A Piece of History Returns to Sag Harbor
By Annette Hinkle | Sag Harbor Online
It’s not every day that a piece of historic Sag Harbor finds its way back home.
But that’s exactly what’s happened in recent weeks at the Sag Harbor Whaling & Historical Museum.
It all started back in early fall when museum manager Greg Therriault and collections manager Richard Doctorow were approached by a private collector from North Carolina who had a powder horn which he purchased at an antiques show a few years ago.
The horn, which was used to store gun powder while hunting, dated to the late 18th century and it was etched with images of ships, animals and text reading: “Sagg Harbor Feb 10th 1796 • Stratten Conkling • his horn made by himself.”
The collector was looking to sell the horn and because it was so Sag Harbor specific, he wanted to give the museum the first shot at acquisition. So he contacted the museum to see if they might be interested.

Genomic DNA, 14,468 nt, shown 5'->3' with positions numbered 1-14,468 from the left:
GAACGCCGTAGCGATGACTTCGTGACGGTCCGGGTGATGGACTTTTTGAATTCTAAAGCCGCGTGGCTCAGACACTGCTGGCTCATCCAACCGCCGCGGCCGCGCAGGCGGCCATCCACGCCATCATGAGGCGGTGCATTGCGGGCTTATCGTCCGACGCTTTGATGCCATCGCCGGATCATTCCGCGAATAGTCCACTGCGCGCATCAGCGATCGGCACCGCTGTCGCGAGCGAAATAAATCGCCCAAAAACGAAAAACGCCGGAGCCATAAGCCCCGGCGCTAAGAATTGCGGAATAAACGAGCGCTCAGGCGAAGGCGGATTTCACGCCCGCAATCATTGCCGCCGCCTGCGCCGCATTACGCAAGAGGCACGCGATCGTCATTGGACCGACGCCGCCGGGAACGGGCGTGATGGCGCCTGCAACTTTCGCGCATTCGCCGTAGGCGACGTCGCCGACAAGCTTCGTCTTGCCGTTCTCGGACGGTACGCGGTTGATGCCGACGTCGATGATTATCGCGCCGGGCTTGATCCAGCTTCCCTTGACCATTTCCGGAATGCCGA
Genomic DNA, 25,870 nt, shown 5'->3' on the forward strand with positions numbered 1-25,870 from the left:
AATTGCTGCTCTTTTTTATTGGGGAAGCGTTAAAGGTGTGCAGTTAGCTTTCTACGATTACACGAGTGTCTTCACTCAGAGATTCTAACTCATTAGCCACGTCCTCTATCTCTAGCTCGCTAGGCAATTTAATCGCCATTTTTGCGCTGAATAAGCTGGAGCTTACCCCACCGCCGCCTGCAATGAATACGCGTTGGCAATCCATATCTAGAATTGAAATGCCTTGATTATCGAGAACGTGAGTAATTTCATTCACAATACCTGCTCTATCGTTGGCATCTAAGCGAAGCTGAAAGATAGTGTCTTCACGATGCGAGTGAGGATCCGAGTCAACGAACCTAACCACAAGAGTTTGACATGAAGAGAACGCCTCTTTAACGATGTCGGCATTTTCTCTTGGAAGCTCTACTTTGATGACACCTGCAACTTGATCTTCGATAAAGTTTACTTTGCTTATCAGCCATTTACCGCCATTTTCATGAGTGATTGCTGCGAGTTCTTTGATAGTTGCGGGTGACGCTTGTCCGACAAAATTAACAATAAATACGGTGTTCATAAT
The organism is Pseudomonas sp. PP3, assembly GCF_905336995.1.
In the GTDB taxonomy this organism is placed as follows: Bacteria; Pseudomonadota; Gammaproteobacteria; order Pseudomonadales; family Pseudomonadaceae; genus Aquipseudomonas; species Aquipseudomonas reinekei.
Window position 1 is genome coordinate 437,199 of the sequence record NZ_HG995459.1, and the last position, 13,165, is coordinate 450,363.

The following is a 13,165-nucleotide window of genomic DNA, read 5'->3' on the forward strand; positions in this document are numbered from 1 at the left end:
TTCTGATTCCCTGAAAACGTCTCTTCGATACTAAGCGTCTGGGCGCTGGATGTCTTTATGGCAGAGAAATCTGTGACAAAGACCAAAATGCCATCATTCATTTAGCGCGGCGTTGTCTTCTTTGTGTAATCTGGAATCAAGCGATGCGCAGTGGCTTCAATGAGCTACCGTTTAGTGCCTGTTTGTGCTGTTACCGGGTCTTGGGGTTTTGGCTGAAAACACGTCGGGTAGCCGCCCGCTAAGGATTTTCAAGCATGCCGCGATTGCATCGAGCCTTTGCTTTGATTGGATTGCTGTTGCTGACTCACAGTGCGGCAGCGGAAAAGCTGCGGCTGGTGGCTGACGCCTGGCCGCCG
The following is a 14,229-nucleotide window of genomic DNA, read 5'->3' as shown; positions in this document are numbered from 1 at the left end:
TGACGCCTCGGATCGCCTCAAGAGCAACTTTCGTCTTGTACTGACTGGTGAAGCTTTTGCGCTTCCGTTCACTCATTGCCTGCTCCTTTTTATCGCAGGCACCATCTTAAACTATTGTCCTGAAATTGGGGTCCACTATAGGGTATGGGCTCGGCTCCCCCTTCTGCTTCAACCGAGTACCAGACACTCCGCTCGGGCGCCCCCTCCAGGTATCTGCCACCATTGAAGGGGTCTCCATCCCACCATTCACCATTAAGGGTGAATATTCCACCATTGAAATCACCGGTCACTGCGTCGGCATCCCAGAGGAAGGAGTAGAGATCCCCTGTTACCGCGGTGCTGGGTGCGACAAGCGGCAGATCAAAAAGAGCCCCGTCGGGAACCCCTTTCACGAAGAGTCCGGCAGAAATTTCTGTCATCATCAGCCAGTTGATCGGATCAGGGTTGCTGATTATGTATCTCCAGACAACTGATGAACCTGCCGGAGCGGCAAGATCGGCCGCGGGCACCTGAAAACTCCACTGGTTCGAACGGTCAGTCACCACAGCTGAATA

“We were,” admits Mr. Doctorow.
With no money up front, the collector agreed to send the horn to the museum for appraisal. It was around that time that Greg Fukutomi and Phoebe Barnard, museum members and part time Sag Harbor residents, stopped by the museum with friends Stephen and Karen Clark who were visiting from California.
“We love the Whaling Museum and we try to visit as much as possible when we have guests,” explains Ms. Barnard.
Both couples have great interest and experience in the arts, and when Mr. Fukutomi and Ms. Barnard introduced the Clarks to Mr. Therriault, Ms. Clark mentioned how impressed she was with the museum’s collection — especially the scrimshaw.
“I said, ‘You seem knowledgeable about whaling artifacts,’” recalls Mr. Therriault.
She certainly was.
In a strange bit of kismet, it turns out that Ms. Clark once worked at Sotheby’s Auction House where her specialty was Americana and maritime artifacts — specifically powder horns.
That’s when Mr. Therriault asked if the two couples would like to see the powder horn being considered for acquisition by the museum.
“They said, ‘We’d be thrilled to see it,’” he adds.